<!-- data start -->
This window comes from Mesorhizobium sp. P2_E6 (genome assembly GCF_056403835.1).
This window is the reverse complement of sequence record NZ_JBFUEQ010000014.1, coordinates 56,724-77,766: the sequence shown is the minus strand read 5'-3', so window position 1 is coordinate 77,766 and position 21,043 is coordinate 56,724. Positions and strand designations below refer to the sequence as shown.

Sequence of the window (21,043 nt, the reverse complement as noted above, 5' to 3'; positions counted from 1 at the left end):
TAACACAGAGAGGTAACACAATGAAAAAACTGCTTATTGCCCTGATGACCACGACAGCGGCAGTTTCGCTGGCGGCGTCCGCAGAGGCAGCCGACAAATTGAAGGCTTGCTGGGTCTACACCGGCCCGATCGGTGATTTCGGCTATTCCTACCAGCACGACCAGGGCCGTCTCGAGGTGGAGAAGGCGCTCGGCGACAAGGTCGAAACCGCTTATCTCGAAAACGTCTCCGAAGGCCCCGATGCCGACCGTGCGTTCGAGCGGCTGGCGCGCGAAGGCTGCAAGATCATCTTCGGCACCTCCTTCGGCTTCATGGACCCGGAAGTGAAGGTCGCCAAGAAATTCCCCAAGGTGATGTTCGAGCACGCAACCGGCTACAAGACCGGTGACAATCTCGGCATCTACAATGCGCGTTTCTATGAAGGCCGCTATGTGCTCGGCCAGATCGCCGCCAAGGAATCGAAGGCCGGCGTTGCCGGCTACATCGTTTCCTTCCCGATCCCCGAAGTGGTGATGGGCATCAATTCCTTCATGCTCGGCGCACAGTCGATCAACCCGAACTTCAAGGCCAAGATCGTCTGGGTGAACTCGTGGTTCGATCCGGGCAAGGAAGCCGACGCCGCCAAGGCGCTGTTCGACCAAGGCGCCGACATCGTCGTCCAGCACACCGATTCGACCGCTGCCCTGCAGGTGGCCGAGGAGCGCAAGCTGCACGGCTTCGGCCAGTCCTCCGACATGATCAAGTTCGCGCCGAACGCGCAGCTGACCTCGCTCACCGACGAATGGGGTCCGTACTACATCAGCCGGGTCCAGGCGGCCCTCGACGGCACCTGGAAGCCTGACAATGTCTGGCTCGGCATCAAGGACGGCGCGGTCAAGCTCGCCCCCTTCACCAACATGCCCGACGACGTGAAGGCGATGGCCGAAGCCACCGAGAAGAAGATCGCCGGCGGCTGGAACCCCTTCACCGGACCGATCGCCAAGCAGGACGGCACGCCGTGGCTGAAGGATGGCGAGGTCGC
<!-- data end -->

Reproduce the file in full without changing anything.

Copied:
This window comes from Mesorhizobium sp. P2_E6 (genome assembly GCF_056403835.1).
This window is the reverse complement of sequence record NZ_JBFUEQ010000014.1, coordinates 56,724-77,766: the sequence shown is the minus strand read 5'-3', so window position 1 is coordinate 77,766 and position 21,043 is coordinate 56,724. Positions and strand designations below refer to the sequence as shown.

Sequence of the window (21,043 nt, the reverse complement as noted above, 5' to 3'; positions counted from 1 at the left end):
TAACACAGAGAGGTAACACAATGAAAAAACTGCTTATTGCCCTGATGACCACGACAGCGGCAGTTTCGCTGGCGGCGTCCGCAGAGGCAGCCGACAAATTGAAGGCTTGCTGGGTCTACACCGGCCCGATCGGTGATTTCGGCTATTCCTACCAGCACGACCAGGGCCGTCTCGAGGTGGAGAAGGCGCTCGGCGACAAGGTCGAAACCGCTTATCTCGAAAACGTCTCCGAAGGCCCCGATGCCGACCGTGCGTTCGAGCGGCTGGCGCGCGAAGGCTGCAAGATCATCTTCGGCACCTCCTTCGGCTTCATGGACCCGGAAGTGAAGGTCGCCAAGAAATTCCCCAAGGTGATGTTCGAGCACGCAACCGGCTACAAGACCGGTGACAATCTCGGCATCTACAATGCGCGTTTCTATGAAGGCCGCTATGTGCTCGGCCAGATCGCCGCCAAGGAATCGAAGGCCGGCGTTGCCGGCTACATCGTTTCCTTCCCGATCCCCGAAGTGGTGATGGGCATCAATTCCTTCATGCTCGGCGCACAGTCGATCAACCCGAACTTCAAGGCCAAGATCGTCTGGGTGAACTCGTGGTTCGATCCGGGCAAGGAAGCCGACGCCGCCAAGGCGCTGTTCGACCAAGGCGCCGACATCGTCGTCCAGCACACCGATTCGACCGCTGCCCTGCAGGTGGCCGAGGAGCGCAAGCTGCACGGCTTCGGCCAGTCCTCCGACATGATCAAGTTCGCGCCGAACGCGCAGCTGACCTCGCTCACCGACGAATGGGGTCCGTACTACATCAGCCGGGTCCAGGCGGCCCTCGACGGCACCTGGAAGCCTGACAATGTCTGGCTCGGCATCAAGGACGGCGCGGTCAAGCTCGCCCCCTTCACCAACATGCCCGACGACGTGAAGGCGATGGCCGAAGCCACCGAGAAGAAGATCGCCGGCGGCTGGAACCCCTTCACCGGACCGATCGCCAAGCAGGACGGCACGCCGTGGCTGAAGGATGGCGAGGTCGC